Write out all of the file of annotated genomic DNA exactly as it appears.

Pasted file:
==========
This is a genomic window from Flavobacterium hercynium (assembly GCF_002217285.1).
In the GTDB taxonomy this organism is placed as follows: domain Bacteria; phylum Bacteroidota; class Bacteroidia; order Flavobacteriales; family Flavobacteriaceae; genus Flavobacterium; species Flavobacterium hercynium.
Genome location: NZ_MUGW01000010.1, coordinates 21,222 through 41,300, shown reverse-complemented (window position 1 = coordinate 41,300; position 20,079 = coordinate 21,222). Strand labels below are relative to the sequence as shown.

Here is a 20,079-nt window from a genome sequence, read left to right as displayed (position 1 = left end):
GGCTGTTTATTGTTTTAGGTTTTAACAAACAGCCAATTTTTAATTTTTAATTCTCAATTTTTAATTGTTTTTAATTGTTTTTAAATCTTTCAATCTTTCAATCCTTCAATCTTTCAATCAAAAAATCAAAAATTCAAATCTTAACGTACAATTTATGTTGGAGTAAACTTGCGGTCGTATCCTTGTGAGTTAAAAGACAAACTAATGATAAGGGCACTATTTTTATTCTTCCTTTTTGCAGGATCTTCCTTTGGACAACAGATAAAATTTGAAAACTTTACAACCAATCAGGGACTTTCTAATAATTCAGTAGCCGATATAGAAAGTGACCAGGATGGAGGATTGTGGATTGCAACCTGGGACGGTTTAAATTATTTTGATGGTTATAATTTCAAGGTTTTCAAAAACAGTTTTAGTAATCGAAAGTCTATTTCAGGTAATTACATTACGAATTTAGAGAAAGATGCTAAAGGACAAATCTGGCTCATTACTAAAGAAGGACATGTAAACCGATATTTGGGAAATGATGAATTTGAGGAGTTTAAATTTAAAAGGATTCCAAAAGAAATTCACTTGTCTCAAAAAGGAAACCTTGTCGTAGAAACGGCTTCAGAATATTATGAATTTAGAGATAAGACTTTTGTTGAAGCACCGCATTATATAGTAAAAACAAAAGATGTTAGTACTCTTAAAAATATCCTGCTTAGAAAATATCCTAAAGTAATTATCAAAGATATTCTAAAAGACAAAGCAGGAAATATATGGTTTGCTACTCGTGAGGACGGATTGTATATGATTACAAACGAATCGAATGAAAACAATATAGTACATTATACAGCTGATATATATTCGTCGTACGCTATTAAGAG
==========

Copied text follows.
This is a genomic window from Flavobacterium hercynium (assembly GCF_002217285.1).
In the GTDB taxonomy this organism is placed as follows: domain Bacteria; phylum Bacteroidota; class Bacteroidia; order Flavobacteriales; family Flavobacteriaceae; genus Flavobacterium; species Flavobacterium hercynium.
Genome location: NZ_MUGW01000010.1, coordinates 21,222 through 41,300, shown reverse-complemented (window position 1 = coordinate 41,300; position 20,079 = coordinate 21,222). Strand labels below are relative to the sequence as shown.

Here is a 20,079-nt window from a genome sequence, read left to right as displayed (position 1 = left end):
GGCTGTTTATTGTTTTAGGTTTTAACAAACAGCCAATTTTTAATTTTTAATTCTCAATTTTTAATTGTTTTTAATTGTTTTTAAATCTTTCAATCTTTCAATCCTTCAATCTTTCAATCAAAAAATCAAAAATTCAAATCTTAACGTACAATTTATGTTGGAGTAAACTTGCGGTCGTATCCTTGTGAGTTAAAAGACAAACTAATGATAAGGGCACTATTTTTATTCTTCCTTTTTGCAGGATCTTCCTTTGGACAACAGATAAAATTTGAAAACTTTACAACCAATCAGGGACTTTCTAATAATTCAGTAGCCGATATAGAAAGTGACCAGGATGGAGGATTGTGGATTGCAACCTGGGACGGTTTAAATTATTTTGATGGTTATAATTTCAAGGTTTTCAAAAACAGTTTTAGTAATCGAAAGTCTATTTCAGGTAATTACATTACGAATTTAGAGAAAGATGCTAAAGGACAAATCTGGCTCATTACTAAAGAAGGACATGTAAACCGATATTTGGGAAATGATGAATTTGAGGAGTTTAAATTTAAAAGGATTCCAAAAGAAATTCACTTGTCTCAAAAAGGAAACCTTGTCGTAGAAACGGCTTCAGAATATTATGAATTTAGAGATAAGACTTTTGTTGAAGCACCGCATTATATAGTAAAAACAAAAGATGTTAGTACTCTTAAAAATATCCTGCTTAGAAAATATCCTAAAGTAATTATCAAAGATATTCTAAAAGACAAAGCAGGAAATATATGGTTTGCTACTCGTGAGGACGGATTGTATATGATTACAAACGAATCGAATGAAAACAATATAGTACATTATACAGCTGATATATATTCGTCGTACGCTATTAAGAG